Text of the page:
by Kathy MacMillan. Second edition, Hands Up Press, 2023
Research shows that signing with young children can
-reduce frustration for both parent and child
-stimulate language learning
-raise a child’s self-esteem
All those reasons are great, but the best reason to start signing with your child is that signing with babies, toddlers, and young children improves everyday life and communication. A child who can express him or herself with the aid of signs is far less likely to get frustrated and throw tantrums, and can initiate conversations about topics that interest him or her, which leads to adults talking more about those topics, which leads to a motivated and interested child absorbing more spoken language, which helps develop spoken language skills.
Signing with children naturally complements other language and literacy activities such as books, fingerplays, rhymes, and songs. Little Hands and Big Hands offers solid background information on signing with children ages birth to six, along with hands-on games, fingerplays, songs, and more that parents can use throughout the day to smooth transitions, calm a fussy child, or engage a stubborn one. Each activity is accompanied by photos of the relevant signs.
Even better: the book features American Sign Language, which, as a real language, stimulates children’s language development in a way that made-up gestures can’t. Author Kathy MacMillan is a nationally certified American Sign Language interpreter and has been sharing the joys of signing for years through her “Little Hands Signing” programs for children and families. Find out more about her signing classes and storytelling programs here.
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Reviews of the first edition:
Louise Sattler of SigningFamilies.com says: “Looking for a great baby gift or one for new parents for the holidays? Try Little Hands & Big Hands – a book that demonstrates the basics of sign language and incorporates creative ideas for families to learn sign together! Easy to follow directions! The games included are perfect for toddlers and preschoolers. Early childhood educators will LOVE this book!”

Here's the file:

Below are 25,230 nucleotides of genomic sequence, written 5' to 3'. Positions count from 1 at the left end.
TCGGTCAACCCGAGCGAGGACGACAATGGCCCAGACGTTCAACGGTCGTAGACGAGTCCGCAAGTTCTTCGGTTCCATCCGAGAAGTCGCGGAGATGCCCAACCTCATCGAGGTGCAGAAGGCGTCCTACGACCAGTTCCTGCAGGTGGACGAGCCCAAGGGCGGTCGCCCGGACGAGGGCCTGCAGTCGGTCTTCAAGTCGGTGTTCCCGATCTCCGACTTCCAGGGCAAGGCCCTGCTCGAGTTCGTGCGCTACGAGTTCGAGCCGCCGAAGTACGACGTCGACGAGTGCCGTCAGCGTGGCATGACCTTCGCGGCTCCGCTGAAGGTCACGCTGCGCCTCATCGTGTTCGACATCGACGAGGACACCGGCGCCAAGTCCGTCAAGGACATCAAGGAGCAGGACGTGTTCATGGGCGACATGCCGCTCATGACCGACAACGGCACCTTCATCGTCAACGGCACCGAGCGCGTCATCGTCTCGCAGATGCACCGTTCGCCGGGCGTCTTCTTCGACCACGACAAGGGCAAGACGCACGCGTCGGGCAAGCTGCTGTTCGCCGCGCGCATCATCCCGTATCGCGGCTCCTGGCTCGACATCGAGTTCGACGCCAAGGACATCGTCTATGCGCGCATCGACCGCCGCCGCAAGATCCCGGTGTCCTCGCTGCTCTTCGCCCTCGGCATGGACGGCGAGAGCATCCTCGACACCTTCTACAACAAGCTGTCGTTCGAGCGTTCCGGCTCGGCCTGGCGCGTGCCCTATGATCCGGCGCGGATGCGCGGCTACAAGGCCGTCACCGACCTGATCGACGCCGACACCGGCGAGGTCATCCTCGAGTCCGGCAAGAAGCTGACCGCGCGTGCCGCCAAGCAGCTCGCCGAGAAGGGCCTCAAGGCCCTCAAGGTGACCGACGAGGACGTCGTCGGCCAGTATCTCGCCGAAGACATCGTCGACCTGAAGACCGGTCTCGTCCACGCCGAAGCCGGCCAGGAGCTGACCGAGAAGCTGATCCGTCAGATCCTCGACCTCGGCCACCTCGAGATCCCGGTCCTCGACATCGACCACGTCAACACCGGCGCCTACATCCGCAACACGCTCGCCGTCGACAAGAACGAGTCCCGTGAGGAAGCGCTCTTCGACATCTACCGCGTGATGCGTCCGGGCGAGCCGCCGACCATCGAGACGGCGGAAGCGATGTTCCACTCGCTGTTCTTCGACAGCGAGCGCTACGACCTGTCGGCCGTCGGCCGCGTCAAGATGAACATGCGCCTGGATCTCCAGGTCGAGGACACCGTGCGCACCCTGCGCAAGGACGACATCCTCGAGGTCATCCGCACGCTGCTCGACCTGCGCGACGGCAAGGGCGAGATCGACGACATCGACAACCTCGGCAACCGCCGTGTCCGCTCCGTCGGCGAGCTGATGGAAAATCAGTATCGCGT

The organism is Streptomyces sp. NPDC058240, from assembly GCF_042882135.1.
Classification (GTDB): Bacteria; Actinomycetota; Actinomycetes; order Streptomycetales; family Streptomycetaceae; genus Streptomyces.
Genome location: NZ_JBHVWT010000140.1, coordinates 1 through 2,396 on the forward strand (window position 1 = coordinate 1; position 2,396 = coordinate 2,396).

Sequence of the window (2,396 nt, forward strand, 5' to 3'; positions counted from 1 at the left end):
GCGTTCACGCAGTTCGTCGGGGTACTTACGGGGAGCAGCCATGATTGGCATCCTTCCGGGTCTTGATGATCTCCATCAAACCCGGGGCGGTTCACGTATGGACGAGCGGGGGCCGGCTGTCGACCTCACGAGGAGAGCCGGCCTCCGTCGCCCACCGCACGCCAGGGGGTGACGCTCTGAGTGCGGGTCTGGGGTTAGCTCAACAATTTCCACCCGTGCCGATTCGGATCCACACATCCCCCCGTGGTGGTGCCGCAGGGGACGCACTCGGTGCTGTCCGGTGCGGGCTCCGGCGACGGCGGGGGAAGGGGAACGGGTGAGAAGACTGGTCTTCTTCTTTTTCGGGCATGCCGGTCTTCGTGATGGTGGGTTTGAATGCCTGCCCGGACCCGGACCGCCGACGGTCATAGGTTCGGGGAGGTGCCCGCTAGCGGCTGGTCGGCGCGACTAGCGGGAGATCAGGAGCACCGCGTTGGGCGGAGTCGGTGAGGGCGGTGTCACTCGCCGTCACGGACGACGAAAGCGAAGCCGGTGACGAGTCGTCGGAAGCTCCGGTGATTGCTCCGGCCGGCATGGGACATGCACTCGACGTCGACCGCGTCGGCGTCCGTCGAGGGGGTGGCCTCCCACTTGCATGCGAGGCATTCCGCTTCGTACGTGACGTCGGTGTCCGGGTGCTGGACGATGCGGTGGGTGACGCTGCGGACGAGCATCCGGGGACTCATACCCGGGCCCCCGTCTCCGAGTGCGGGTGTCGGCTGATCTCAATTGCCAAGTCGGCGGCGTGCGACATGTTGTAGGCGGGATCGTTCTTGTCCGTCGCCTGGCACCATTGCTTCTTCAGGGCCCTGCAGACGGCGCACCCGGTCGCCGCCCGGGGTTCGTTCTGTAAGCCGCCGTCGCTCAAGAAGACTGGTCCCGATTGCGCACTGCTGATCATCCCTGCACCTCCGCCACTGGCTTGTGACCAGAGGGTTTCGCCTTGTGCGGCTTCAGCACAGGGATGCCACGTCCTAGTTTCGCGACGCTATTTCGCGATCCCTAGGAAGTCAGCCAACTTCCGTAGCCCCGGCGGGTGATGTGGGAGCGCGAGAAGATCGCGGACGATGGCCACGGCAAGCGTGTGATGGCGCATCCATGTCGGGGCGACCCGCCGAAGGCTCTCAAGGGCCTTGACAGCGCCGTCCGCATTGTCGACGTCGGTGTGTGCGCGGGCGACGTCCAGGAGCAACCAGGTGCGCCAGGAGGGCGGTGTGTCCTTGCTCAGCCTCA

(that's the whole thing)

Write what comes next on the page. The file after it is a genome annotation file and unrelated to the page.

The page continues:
Simple songs (many coined by MacMillan) accompanied by photographs of her son signing, describe children’s everyday activities with a sense of humor, such as “The Stinky Diaper Song.” Creative activities that foster parent/child bonding through ASL include “ASL Kisses” and inventive “Elephant Kisses.” An appendix at the end contains craft templates although many activities are replicable at home and can be created with everyday materials.
The words to be signed in each rhyme or activity are written in ALL CAPS. A photo of either MacMillan or her son visually explains how to create the sign. The black and white photos are not cluttered, they’re pleasant to look at, and direction markings have been added when needed. Though some ASL resources are difficult to interpret, this one includes self-explanatory photographs that are easy to mimic.
MacMillan’s descriptions of everyday life with baby are sometimes supplemented with vignettes about her own son. It is clear that MacMillan knows what she is talking about! ASL solutions are available for the child who takes a long time getting dressed, who doesn’t want to go to sleep, and who is not thrilled about taking a bath. Explanations and research support is seamlessly woven into each activity; their wording can be directly used as developmental tips in any library program with parents.
I am always looking for new rhymes and activities to add to my Mother Goose on the Loose program, and this book has provided me with many! I highly recommend this resource to anyone working with children from birth to age five.”